The great thing about cooking Chicken dishes is that it is relatively easy to pair wines. That's because chicken is a light meat. White wines are generally a more flexible with smooth dry whites like chardonnay or a crisp Sauvinon Blanc happily partnering a great many chicken dishes. However there are recipes we’d definitely pair with a red and that is all dependent on how it has been cooked and with what sauces. Tomato based or barbeque sauces and spices really lend well to a full-bodied red with a touch of sweetness like a Shiraz, Grenache or Zinfandel. You don't want anything too heavy in tannins so don't go too big!
Classic roast chicken will pair equally well with a smooth white wine as well as with a lighter red but it really depends on the flavourings / stuffing and the additional sides being served. The basic principle is that you don’t want to overpower the dish; a wine with too much ripe fruit and tannins will mask the flavours.
If it’s served simply with its own roasting juices then a lightly oaked white Burgundy (like a 1er Cru Chablis or Pouilly – Fuisse) will be the winner as it’s not too overpowering for the delicate flavour.
Acidity is generally your friend in any roast dinner, because the wine can help to lift all the elements on the table. So if the chicken dish is finished with a touch of herbs and lemon, you may want to consider a dry Provence rosé or an Austrian Grüner Veltliner (for example WEINGUT WESZELI Grüner Veltliner 'Felix'), especially if the chicken is served on the sunny terrace in the middle of the summer…
Lighter red wines with good acidity can make a delicious alternative, especially if there is a richer, savoury gravy served alongside. Red Burgundy or a New World Pinot Noir would be delicious. One of our favourite roast chicken parings in with no doubt LITTLE BEAUTY Pinot Noir from Marlborough, New Zealand.
If you have any left overs and going to serve them at room temperature with a salad, then the perfect choice will be a good quality Beaujolais-Villages like Saint-Amour or Brouilly.
Coq au Vin and Chicken Casserole
Coq au vin and chicken casserole dishes demand for a light to medium-bodied red with soft tannins and good acidity and perhaps a little spice if you like.
The classic coq au vin dish is traditionally served with red Burgundy (like Gevrey Chambertin, Beaune or Pommard) but I would suggest looking beyond Burgundy for better value like German Spätburgunder, Oregon, New Zealand or Tasmania.
Pinot isn’t the only red wine to consider, of course. In general, look for fruit-forward wines with low tannins and relatively good acidity to help lift the dish. A good quality, richer Beaujolais-Villages like DOMAINE DE LA CHAPONNE Morgon Côtes du Py with bright red berry fruit and a savory element will be perfect to lighten up the dish.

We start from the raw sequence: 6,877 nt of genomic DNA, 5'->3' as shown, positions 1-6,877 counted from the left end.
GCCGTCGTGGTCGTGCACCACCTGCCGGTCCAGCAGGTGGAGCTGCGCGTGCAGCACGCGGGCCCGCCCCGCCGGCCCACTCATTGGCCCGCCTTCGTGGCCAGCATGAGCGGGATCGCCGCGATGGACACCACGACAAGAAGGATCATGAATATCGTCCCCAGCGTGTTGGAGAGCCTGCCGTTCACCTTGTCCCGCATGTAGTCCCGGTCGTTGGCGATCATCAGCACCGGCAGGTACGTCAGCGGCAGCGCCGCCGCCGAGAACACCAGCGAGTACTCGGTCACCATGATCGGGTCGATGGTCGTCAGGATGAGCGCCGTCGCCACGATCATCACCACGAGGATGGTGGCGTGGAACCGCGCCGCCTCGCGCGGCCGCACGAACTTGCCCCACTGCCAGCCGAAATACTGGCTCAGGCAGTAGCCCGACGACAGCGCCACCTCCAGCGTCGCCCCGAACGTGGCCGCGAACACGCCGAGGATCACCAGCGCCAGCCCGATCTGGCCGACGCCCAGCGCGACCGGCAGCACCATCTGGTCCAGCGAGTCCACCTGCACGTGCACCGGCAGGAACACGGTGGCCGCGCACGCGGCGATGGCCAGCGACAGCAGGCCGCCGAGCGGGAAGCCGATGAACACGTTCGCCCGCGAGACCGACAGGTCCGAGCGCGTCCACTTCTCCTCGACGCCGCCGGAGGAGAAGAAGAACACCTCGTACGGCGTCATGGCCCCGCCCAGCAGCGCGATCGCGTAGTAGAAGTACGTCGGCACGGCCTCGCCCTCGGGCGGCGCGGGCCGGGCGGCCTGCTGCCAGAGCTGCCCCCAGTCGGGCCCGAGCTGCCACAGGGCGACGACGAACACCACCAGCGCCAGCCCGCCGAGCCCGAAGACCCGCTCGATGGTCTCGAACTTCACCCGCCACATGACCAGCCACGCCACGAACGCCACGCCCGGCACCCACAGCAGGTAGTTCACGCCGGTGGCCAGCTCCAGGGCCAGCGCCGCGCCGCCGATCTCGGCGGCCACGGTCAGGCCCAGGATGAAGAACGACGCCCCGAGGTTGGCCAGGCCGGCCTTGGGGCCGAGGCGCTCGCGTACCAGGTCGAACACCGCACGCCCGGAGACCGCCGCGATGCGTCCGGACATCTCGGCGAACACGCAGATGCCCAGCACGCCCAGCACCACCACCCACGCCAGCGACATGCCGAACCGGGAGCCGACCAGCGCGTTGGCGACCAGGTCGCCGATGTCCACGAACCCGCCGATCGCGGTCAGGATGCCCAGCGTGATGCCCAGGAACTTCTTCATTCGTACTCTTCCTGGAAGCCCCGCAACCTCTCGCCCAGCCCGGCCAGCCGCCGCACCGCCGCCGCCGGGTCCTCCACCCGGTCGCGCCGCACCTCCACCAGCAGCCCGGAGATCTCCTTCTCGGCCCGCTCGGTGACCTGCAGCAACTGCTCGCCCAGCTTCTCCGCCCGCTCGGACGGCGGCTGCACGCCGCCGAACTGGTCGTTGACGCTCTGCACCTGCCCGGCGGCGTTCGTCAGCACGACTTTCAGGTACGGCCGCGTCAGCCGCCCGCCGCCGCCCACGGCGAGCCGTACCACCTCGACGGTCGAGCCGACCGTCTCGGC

With a chicken casserole with mushrooms, olives and red wine stew is an earthier and more rustic dish which goes fantastic with a rustic or earthy wine. A savoury red from Côtes-du-Rhône or Languedoc would be wonderful.
If tomatoes feature heavily in the sauce, then a red wine with high-acid is needed and an Italian red is probably the most tomato-friendly wine. My personal favourite would be VIGNE MARINA COPPI Barbera 'Sant'Andrea' from Piedmont.
Aromatic and Spicy Chicken
Aromatic and spicy chicken dishes like Thai curry and spicy stir-frys are all about the fragrance and heat and will work well with a high-acid white wine that carries just a touch of residual sugar. An off-dry Riesling is generally the best all-rounder. The sweetness of the wine soothes the reception of heat on the palate and its acidity will lift the flavours. The rule of thumb is, the spicier the dish, the more sweet and rich the wine can be. It is also worth remembering that oak and tannins are the enemies of spicy foods. For example, a heavily oaked Chardonnay comes off as bitter, and young, astringent reds like Bordeaux will only escalate the heat. Alternatively a lager, IPA or a dry Cider will be a good match too.
One of the best pairings with a medium-hot Thai green chicken curry would be an off-dry Pinot Gris (from Alsace or New Zealand) or an aromatic Riesling such as MAX-FERD RICHTER Mulheimer Sonnenlay Riesling 'Zeppelin' which is vibrant, tangy and refreshing.
With an Asian-style chicken stir-fry full of crunchy vegetables, ginger and fresh chili, an aromatic and refreshing Torrontes from Argentina would be a perfect match. The SUSANA BALBO ‘Crios’ Torrontes from Mendoza, Argentina is ultra-zesty and fresh. In fact, texture wise, it feels more like a very good Sauvignon Blanc, such is the acid balance and structure in relation to the lovely ripeness of fruit.
These are just a few suggestions but there are, of course, many more. Please do visit our shops, drop us an email at firstname.lastname@example.org or message us in the online chat. We'll be glad to help!